Brutal Murder Solved

( – A long-mysterious criminal case in which an American teen girl vanished on a Caribbean island and was brutally murdered 18 years ago has now been resolved after the suspect, a convicted killer from the Netherlands, fully confessed.

The main suspect in the 2005 disappearance of Natalee Holloway in Aruba, a Dutch territory, Joran van der Sloot, confessed to killing her and getting rid of her body.

In a surprising twist, he’s also pled guilty to trying to blackmail Holloway’s mother years after the incident, a U.S. judge announced on Wednesday, AP and Newsmax report.

This revelation was made in an Alabama federal courtroom close to where Holloway grew up.

“You changed the course of our lives and you turned them upside down. You are a killer,” Beth Holloway, Natalee’s mother, told van der Sloot in court.

Interestingly, van der Sloot hasn’t been charged with Holloway’s death. He received a 20-year sentence for extortion and wire fraud crimes in the U.S.

However, this sentence will be served simultaneously as a 28-year term he’s already serving in Peru. That sentence is for the murder of Stephany Flores in 2010.

U.S. Judge Anna Manasco considered van der Sloot’s admission of killing Holloway when sentencing.

“You have brutally murdered, in separate instances years apart, two young women who refused your sexual advances,” she stated, as cited by The Daily Caller.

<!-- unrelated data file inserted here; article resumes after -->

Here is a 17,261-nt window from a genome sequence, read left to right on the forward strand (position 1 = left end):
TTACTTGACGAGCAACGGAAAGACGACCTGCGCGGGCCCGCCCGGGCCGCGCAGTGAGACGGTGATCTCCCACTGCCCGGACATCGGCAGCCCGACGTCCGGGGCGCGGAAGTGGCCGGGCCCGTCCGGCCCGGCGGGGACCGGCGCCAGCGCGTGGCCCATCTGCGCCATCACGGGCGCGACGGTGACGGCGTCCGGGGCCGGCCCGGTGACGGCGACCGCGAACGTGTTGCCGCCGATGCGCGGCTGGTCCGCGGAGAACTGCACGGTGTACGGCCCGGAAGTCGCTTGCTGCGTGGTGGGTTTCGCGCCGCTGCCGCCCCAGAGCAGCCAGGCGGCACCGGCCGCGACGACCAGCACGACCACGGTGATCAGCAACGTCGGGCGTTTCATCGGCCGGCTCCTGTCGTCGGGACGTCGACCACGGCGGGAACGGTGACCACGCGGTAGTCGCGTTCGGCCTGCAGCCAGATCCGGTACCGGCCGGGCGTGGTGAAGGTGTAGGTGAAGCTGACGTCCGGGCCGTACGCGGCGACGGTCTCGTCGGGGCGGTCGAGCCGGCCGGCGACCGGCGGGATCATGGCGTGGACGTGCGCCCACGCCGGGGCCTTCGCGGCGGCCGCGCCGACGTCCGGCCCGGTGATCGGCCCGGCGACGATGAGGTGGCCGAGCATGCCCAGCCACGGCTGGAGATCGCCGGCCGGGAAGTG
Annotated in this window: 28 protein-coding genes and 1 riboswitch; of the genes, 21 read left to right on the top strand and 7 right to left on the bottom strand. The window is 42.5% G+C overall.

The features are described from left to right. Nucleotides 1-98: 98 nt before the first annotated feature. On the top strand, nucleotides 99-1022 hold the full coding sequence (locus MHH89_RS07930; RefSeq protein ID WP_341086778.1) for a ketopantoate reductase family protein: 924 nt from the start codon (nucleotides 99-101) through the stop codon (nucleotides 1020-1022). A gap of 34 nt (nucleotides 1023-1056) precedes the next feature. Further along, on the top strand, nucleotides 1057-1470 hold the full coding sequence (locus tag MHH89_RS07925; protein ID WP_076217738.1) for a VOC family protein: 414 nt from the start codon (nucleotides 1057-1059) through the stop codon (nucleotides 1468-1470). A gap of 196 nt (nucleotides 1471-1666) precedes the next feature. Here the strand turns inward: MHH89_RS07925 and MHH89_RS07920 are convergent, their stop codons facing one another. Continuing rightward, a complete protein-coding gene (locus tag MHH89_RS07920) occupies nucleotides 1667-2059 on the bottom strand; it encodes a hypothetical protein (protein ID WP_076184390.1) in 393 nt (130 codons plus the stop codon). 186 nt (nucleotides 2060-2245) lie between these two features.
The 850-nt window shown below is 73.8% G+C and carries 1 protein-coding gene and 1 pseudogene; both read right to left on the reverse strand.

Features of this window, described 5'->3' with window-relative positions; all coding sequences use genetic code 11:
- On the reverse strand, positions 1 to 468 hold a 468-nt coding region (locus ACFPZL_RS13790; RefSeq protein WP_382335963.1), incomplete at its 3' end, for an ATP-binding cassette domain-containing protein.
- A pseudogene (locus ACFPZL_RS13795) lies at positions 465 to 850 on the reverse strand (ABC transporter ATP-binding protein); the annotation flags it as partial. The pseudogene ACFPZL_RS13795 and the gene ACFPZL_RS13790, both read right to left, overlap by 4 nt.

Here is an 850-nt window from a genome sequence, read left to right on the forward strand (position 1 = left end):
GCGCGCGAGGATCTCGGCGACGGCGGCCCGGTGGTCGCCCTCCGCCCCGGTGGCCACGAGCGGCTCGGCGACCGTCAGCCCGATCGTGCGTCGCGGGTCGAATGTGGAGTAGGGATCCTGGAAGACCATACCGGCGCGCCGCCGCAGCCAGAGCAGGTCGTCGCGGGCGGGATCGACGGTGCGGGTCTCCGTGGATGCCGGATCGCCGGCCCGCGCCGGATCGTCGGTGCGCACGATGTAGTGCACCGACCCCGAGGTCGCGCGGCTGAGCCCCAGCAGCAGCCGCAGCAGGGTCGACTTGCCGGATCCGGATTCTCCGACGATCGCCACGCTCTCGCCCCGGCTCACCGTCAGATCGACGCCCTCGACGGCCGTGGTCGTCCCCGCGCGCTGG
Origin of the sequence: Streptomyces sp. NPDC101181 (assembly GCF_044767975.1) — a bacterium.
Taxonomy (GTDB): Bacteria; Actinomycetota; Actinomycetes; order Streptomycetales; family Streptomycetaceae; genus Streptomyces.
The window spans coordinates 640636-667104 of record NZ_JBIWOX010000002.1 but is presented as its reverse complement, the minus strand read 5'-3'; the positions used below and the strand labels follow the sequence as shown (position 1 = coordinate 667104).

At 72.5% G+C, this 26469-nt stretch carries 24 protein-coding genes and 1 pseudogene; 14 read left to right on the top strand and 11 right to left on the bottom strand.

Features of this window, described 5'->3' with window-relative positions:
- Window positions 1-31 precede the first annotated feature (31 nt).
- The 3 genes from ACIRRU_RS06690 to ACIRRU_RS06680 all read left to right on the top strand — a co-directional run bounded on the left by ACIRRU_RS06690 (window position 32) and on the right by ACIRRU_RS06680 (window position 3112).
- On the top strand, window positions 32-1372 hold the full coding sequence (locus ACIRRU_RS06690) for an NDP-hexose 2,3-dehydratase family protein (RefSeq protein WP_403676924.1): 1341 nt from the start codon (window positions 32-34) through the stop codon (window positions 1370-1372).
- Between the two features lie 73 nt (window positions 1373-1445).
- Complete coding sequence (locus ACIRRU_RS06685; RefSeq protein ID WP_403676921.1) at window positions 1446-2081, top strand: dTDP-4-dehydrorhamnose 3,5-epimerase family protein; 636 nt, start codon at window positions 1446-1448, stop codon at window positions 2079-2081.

Holloway disappeared while on a graduation trip. The last time anyone saw her, she was leaving a bar with van der Sloot.

Though he was a key person of interest, he wasn’t charged. Holloway was declared deceased, but her body remains undiscovered.

Part of van der Sloot’s plea deal meant he had to share everything he knew about Holloway’s mysterious vanishing.

Throughout the years, van der Sloot gave conflicting stories about the night in Aruba. In 2010, during an FBI operation, he falsely pinpointed the location of Holloway’s body, tying it to an extortion attempt. He tried to get $250,000 from Beth Holloway in exchange for the whereabouts of her daughter’s remains.

He settled on $25,000 upfront, with the rest to be paid upon recovering the remains. He later confessed that the information he provided was false.